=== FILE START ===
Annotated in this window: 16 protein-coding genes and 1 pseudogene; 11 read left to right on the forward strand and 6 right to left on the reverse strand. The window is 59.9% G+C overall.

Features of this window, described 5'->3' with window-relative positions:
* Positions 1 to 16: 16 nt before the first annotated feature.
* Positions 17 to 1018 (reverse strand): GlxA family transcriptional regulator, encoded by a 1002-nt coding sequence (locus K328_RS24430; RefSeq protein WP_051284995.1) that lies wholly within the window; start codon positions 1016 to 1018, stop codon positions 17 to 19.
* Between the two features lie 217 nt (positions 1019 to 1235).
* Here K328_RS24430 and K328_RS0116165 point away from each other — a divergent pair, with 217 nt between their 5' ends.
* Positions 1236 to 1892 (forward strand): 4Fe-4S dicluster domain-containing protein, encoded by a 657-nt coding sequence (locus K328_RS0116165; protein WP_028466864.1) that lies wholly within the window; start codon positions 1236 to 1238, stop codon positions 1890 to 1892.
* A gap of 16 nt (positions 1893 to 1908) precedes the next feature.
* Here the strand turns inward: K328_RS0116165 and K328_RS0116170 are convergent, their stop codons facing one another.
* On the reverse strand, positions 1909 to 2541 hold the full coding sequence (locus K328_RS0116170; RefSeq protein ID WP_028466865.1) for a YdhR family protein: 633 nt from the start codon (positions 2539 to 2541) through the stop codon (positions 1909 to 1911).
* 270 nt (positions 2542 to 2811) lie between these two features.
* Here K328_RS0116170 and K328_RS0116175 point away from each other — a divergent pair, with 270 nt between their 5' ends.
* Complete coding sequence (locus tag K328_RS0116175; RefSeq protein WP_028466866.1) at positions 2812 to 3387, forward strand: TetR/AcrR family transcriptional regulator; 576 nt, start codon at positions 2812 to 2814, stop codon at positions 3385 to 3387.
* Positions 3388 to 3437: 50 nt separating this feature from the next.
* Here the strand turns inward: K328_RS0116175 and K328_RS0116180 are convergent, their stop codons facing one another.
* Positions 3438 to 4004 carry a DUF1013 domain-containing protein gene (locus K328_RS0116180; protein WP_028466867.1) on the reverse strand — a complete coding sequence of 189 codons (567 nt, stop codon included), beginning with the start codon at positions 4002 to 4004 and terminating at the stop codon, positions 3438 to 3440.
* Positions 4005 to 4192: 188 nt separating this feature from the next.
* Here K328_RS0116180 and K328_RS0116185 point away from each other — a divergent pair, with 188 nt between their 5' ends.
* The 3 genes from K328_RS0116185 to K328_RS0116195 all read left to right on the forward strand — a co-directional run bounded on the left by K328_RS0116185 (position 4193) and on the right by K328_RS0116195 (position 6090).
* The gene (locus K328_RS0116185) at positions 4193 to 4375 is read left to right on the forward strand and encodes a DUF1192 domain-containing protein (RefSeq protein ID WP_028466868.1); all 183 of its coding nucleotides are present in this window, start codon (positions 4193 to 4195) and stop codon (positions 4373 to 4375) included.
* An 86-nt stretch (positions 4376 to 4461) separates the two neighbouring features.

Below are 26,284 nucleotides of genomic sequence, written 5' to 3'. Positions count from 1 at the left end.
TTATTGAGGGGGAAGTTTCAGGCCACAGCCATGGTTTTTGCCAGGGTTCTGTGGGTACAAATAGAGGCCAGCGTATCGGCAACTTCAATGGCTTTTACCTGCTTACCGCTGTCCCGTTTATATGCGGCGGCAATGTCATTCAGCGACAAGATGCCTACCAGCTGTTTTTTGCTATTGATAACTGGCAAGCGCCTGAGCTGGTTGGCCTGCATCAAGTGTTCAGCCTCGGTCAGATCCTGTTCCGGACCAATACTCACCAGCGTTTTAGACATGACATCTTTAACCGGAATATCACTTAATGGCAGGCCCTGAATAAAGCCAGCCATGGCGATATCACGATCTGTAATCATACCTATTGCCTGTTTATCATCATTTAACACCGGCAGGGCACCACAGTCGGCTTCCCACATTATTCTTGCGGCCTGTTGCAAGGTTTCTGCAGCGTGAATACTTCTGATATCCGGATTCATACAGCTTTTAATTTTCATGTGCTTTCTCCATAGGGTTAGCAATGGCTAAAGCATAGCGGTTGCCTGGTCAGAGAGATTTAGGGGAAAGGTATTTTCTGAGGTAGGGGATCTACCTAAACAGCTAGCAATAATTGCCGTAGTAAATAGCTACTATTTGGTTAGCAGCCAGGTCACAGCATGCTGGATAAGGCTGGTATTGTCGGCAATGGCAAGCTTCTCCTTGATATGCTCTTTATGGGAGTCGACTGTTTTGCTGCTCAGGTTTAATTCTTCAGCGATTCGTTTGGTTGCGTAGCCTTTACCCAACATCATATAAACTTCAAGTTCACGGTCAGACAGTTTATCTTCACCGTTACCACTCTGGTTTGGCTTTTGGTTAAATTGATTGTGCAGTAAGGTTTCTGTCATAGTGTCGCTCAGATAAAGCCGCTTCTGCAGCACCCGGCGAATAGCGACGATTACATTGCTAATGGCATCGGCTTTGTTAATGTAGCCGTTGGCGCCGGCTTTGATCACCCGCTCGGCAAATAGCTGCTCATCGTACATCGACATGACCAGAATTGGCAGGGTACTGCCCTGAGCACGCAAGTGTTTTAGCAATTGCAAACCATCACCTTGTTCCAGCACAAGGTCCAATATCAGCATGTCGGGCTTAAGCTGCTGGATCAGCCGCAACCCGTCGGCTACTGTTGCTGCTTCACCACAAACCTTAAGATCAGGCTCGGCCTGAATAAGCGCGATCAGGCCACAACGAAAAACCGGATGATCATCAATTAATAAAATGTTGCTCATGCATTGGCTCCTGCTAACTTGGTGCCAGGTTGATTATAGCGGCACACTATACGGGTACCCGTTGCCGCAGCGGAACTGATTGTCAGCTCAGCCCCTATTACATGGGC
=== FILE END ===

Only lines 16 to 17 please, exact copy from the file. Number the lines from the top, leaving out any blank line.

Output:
* Positions 3438 to 4004 carry a DUF1013 domain-containing protein gene (locus K328_RS0116180; protein WP_028466867.1) on the reverse strand — a complete coding sequence of 189 codons (567 nt, stop codon included), beginning with the start codon at positions 4002 to 4004 and terminating at the stop codon, positions 3438 to 3440.
* Positions 4005 to 4192: 188 nt separating this feature from the next.